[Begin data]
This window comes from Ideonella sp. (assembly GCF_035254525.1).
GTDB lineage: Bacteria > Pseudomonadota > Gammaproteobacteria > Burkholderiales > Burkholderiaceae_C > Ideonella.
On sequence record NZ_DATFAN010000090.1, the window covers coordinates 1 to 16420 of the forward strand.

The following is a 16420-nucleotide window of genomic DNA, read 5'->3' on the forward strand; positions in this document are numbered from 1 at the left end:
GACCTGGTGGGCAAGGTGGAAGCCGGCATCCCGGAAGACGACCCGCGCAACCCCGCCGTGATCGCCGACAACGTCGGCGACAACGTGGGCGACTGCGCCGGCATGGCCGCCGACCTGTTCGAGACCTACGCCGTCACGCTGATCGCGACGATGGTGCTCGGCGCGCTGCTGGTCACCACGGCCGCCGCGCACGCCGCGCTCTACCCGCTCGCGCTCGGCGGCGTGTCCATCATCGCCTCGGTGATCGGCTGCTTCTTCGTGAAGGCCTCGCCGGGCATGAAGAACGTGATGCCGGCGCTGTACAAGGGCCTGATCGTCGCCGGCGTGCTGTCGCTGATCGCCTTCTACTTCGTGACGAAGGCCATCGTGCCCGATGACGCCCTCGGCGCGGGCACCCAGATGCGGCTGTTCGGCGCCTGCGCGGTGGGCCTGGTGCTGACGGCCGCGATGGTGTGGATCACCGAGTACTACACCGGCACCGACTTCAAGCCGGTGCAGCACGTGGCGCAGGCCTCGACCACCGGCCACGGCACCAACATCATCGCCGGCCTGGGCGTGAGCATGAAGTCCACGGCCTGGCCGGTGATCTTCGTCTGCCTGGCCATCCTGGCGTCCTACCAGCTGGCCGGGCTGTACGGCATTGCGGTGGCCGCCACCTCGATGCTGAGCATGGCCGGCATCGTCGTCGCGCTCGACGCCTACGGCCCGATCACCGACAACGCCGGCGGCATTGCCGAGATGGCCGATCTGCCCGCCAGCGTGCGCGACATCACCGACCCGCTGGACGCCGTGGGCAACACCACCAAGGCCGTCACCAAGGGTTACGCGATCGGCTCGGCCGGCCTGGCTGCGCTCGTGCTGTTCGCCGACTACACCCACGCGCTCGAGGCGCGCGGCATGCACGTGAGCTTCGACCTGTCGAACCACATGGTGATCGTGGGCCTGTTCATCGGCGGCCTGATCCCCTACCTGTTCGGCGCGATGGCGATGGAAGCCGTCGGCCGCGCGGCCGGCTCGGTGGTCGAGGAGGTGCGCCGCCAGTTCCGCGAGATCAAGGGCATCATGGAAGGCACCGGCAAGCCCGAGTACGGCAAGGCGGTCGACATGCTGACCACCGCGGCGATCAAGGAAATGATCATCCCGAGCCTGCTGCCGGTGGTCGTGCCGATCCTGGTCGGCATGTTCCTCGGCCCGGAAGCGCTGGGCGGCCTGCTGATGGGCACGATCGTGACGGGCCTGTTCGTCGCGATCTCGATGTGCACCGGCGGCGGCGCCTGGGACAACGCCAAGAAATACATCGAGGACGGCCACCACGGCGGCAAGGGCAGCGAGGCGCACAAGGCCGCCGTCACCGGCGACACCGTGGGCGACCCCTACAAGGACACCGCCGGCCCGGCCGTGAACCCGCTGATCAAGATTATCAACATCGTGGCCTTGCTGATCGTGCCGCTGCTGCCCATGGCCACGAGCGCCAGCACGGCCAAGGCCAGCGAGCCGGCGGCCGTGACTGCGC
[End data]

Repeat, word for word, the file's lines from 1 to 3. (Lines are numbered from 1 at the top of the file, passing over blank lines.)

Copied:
This window comes from Ideonella sp. (assembly GCF_035254525.1).
GTDB lineage: Bacteria > Pseudomonadota > Gammaproteobacteria > Burkholderiales > Burkholderiaceae_C > Ideonella.
On sequence record NZ_DATFAN010000090.1, the window covers coordinates 1 to 16420 of the forward strand.